But I hear you say, why is that important? Surely “there’s an app for that“! Well maybe there is, but consider this common scenario. You’re in your Twitter client on the mobile and you spot a link for an interesting news item on the BBC’s web site. What happens when you click the link? Does your Twitter client say “hey this guy’s got the BBC news app, we’ll use that to display this article”? No, it opens the browser either in the browser app or it uses the built-in browser to render the page in place.
And what gets rendered? The page as it would be rendered for a desktop or laptop machine, that’s what. A page designed to be displayed, in the case of the BBC, with a width of at least 976 pixels (I checked this dimension). A page for which its web designer has not considered accessibility on a screen with a of 480 pixels in landscape mode and only 320 pixels in upright mode.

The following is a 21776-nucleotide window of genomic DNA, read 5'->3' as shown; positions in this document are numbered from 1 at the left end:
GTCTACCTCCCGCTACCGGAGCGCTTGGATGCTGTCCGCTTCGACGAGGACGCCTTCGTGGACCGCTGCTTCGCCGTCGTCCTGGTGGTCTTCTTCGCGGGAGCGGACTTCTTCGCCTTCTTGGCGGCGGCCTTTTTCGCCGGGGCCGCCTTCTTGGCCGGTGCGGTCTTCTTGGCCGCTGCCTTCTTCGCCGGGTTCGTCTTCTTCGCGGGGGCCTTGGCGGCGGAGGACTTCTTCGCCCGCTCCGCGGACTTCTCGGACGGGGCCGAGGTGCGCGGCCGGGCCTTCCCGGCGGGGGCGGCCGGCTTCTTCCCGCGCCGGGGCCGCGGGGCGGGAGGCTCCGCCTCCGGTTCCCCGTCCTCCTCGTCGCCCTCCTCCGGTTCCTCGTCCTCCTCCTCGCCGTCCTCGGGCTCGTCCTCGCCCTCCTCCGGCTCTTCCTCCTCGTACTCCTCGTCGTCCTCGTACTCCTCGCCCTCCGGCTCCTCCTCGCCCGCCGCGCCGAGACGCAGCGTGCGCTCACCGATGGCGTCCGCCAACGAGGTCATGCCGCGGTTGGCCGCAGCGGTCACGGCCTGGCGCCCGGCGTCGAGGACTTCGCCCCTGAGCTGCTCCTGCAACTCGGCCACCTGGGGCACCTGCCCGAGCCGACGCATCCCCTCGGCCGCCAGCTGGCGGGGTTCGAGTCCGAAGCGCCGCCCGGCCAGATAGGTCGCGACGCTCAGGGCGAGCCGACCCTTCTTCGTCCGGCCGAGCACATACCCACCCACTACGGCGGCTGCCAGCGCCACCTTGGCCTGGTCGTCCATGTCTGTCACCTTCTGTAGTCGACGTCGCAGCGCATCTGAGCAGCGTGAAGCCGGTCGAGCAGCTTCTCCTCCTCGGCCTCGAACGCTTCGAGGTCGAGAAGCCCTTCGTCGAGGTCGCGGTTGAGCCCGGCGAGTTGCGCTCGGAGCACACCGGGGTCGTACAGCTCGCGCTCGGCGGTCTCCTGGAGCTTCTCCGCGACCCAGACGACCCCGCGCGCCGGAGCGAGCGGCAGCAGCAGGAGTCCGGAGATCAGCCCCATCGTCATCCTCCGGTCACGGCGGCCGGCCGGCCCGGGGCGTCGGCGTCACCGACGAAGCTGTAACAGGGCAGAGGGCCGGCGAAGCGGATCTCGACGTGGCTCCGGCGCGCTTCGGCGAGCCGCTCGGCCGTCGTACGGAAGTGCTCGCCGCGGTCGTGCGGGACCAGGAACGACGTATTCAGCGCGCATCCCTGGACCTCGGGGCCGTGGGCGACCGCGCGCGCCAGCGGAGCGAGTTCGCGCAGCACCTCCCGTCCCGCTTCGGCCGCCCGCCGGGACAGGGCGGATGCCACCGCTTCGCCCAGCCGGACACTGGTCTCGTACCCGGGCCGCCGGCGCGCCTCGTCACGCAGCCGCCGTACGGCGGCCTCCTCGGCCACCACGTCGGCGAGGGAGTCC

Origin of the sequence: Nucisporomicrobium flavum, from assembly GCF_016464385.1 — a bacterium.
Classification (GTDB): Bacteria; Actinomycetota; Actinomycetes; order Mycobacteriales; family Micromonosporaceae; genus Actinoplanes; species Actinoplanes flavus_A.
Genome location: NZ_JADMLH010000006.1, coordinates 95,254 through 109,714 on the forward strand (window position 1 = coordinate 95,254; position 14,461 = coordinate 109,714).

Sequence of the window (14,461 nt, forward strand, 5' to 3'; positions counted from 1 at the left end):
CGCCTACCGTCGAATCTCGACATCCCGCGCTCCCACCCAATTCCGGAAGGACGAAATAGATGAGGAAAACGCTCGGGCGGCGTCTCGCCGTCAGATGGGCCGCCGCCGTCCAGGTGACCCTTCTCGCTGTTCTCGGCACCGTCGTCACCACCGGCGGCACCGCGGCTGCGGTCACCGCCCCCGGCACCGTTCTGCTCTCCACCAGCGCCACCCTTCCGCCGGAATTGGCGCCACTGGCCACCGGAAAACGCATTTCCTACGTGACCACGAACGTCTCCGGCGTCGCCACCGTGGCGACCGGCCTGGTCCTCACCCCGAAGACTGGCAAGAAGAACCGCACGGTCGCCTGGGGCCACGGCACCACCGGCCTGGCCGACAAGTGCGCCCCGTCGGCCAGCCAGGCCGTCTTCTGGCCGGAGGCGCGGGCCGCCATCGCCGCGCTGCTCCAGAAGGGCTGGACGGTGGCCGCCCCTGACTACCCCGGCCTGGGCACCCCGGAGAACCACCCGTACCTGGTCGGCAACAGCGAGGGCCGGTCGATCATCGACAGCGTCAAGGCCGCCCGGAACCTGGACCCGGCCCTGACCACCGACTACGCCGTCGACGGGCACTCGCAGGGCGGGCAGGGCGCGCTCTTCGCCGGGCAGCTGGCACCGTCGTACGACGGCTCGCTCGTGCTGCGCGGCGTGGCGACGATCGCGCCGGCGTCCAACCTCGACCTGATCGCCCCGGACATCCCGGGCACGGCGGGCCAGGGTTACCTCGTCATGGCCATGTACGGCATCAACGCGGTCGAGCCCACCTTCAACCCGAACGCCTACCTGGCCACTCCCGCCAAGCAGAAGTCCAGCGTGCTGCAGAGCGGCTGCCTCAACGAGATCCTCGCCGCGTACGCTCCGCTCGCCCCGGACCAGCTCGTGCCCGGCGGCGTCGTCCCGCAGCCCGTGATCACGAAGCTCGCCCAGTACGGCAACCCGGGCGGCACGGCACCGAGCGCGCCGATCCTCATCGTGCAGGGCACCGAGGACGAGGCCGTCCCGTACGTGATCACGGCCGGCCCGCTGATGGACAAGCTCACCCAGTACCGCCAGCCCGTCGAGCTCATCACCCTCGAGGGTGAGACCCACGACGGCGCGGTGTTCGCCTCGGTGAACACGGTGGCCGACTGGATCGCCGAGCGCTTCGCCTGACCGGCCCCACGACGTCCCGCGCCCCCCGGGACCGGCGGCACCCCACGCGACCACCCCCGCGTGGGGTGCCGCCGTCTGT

Now the BBC news app is designed for the iPhone. It looks good and the navigation has been designed to work well on the smaller screen. It makes me wonder how many apps there are that are just customized browsers rather than accessible web sites designed to work well on hand held devices. I know that there are other reasons for having a customized app. Lack of flash on Apple devices forces content providers to provide an alternative. But even here, the widespread support of HTML5 video somewhat obviates even that need.
The Campaign: There Should be Webapp for That